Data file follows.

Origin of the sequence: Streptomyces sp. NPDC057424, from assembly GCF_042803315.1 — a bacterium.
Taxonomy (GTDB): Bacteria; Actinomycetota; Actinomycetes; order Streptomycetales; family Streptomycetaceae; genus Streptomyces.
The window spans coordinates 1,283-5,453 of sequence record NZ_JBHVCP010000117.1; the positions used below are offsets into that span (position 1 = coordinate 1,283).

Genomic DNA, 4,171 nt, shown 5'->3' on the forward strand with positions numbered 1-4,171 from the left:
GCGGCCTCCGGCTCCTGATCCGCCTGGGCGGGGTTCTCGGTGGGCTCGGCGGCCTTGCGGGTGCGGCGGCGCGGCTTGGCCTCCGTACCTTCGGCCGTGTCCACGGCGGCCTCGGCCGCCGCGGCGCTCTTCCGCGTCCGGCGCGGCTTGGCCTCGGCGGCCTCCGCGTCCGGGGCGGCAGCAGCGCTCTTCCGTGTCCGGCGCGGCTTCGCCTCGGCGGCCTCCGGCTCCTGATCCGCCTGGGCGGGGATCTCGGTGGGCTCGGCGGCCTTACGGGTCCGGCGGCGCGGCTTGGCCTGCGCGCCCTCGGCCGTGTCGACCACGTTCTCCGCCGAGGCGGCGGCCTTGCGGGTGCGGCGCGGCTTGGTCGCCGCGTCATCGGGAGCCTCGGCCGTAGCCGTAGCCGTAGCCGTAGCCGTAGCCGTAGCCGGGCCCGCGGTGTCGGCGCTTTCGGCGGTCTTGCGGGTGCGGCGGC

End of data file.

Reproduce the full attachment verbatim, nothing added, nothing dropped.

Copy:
Origin of the sequence: Streptomyces sp. NPDC057424, from assembly GCF_042803315.1 — a bacterium.
Taxonomy (GTDB): Bacteria; Actinomycetota; Actinomycetes; order Streptomycetales; family Streptomycetaceae; genus Streptomyces.
The window spans coordinates 1,283-5,453 of sequence record NZ_JBHVCP010000117.1; the positions used below are offsets into that span (position 1 = coordinate 1,283).

Genomic DNA, 4,171 nt, shown 5'->3' on the forward strand with positions numbered 1-4,171 from the left:
GCGGCCTCCGGCTCCTGATCCGCCTGGGCGGGGTTCTCGGTGGGCTCGGCGGCCTTGCGGGTGCGGCGGCGCGGCTTGGCCTCCGTACCTTCGGCCGTGTCCACGGCGGCCTCGGCCGCCGCGGCGCTCTTCCGCGTCCGGCGCGGCTTGGCCTCGGCGGCCTCCGCGTCCGGGGCGGCAGCAGCGCTCTTCCGTGTCCGGCGCGGCTTCGCCTCGGCGGCCTCCGGCTCCTGATCCGCCTGGGCGGGGATCTCGGTGGGCTCGGCGGCCTTACGGGTCCGGCGGCGCGGCTTGGCCTGCGCGCCCTCGGCCGTGTCGACCACGTTCTCCGCCGAGGCGGCGGCCTTGCGGGTGCGGCGCGGCTTGGTCGCCGCGTCATCGGGAGCCTCGGCCGTAGCCGTAGCCGTAGCCGTAGCCGTAGCCGTAGCCGGGCCCGCGGTGTCGGCGCTTTCGGCGGTCTTGCGGGTGCGGCGGC